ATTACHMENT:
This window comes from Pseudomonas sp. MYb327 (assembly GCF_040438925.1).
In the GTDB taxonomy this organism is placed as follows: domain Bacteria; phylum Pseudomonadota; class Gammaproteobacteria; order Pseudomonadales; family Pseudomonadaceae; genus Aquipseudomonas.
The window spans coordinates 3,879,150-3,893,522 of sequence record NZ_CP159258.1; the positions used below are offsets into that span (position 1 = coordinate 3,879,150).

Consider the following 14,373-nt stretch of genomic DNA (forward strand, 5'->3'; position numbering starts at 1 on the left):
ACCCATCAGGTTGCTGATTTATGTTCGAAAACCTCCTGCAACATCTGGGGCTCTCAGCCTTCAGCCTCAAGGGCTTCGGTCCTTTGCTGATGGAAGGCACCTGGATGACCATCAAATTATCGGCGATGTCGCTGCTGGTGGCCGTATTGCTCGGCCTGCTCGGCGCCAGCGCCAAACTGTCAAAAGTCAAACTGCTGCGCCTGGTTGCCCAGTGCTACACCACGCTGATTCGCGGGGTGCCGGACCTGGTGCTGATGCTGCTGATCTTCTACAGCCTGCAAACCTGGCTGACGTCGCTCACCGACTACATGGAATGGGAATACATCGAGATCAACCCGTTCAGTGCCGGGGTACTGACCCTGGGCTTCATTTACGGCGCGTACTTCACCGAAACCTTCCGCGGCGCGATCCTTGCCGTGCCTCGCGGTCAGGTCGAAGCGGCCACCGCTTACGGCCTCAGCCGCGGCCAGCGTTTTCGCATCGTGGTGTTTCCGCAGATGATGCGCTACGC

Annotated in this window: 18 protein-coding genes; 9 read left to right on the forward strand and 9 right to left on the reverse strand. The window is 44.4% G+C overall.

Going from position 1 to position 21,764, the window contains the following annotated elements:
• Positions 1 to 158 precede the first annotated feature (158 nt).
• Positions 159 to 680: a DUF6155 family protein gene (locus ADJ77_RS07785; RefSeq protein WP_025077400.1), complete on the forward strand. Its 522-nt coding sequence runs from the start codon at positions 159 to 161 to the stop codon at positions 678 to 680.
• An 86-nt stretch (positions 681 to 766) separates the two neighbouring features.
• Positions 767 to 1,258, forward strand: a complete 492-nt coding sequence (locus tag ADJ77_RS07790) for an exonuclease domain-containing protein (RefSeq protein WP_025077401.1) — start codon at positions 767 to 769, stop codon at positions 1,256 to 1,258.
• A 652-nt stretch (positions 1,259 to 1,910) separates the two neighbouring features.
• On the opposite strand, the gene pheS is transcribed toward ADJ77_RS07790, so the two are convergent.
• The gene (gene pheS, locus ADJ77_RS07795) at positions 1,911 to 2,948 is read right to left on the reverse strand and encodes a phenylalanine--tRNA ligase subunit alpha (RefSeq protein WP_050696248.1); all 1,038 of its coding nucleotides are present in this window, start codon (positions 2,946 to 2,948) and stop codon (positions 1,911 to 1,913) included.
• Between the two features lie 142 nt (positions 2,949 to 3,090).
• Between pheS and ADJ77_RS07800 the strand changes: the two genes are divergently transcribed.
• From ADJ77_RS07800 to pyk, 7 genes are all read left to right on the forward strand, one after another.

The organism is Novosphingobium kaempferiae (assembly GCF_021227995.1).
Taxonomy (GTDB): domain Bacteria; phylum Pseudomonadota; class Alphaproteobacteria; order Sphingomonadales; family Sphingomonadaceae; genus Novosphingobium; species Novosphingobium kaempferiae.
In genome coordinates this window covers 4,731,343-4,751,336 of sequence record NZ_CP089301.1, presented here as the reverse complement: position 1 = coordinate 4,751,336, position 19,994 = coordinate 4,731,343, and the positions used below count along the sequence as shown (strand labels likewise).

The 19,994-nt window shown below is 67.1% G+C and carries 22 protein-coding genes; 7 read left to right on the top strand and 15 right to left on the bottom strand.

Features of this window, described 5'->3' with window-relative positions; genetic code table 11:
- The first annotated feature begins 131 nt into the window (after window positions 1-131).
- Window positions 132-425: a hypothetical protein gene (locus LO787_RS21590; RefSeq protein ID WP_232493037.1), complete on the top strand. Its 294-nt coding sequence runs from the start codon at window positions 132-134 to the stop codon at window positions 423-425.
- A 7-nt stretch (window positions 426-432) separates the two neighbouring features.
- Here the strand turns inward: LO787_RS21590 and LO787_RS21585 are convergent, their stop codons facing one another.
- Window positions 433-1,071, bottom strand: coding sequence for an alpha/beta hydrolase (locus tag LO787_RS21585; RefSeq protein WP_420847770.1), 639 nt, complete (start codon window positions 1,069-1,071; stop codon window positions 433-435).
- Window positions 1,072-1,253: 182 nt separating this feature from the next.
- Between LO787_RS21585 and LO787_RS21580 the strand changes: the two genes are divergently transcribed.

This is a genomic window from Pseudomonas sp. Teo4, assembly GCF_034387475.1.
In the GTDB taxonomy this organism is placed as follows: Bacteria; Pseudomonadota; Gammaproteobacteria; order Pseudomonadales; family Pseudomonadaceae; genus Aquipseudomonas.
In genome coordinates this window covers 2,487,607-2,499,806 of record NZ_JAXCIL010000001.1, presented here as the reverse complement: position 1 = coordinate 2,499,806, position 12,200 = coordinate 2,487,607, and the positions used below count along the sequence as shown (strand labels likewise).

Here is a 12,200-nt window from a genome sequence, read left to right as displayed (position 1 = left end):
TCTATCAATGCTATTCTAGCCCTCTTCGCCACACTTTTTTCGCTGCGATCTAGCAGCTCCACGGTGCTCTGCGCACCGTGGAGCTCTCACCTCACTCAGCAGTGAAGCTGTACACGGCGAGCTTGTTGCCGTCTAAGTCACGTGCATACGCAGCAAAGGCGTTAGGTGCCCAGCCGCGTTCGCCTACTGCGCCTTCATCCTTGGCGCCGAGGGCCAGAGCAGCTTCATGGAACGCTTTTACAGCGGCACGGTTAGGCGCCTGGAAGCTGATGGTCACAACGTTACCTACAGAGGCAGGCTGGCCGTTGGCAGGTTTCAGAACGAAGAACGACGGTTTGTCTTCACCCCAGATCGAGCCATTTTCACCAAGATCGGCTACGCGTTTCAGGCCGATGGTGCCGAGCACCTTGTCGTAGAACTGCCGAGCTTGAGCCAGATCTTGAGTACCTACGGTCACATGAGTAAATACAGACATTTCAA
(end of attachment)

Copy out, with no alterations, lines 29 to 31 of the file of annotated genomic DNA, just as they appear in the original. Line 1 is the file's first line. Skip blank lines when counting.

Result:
- Between LO787_RS21585 and LO787_RS21580 the strand changes: the two genes are divergently transcribed.

This is a genomic window from Pseudomonas sp. Teo4, assembly GCF_034387475.1.
In the GTDB taxonomy this organism is placed as follows: Bacteria; Pseudomonadota; Gammaproteobacteria; order Pseudomonadales; family Pseudomonadaceae; genus Aquipseudomonas.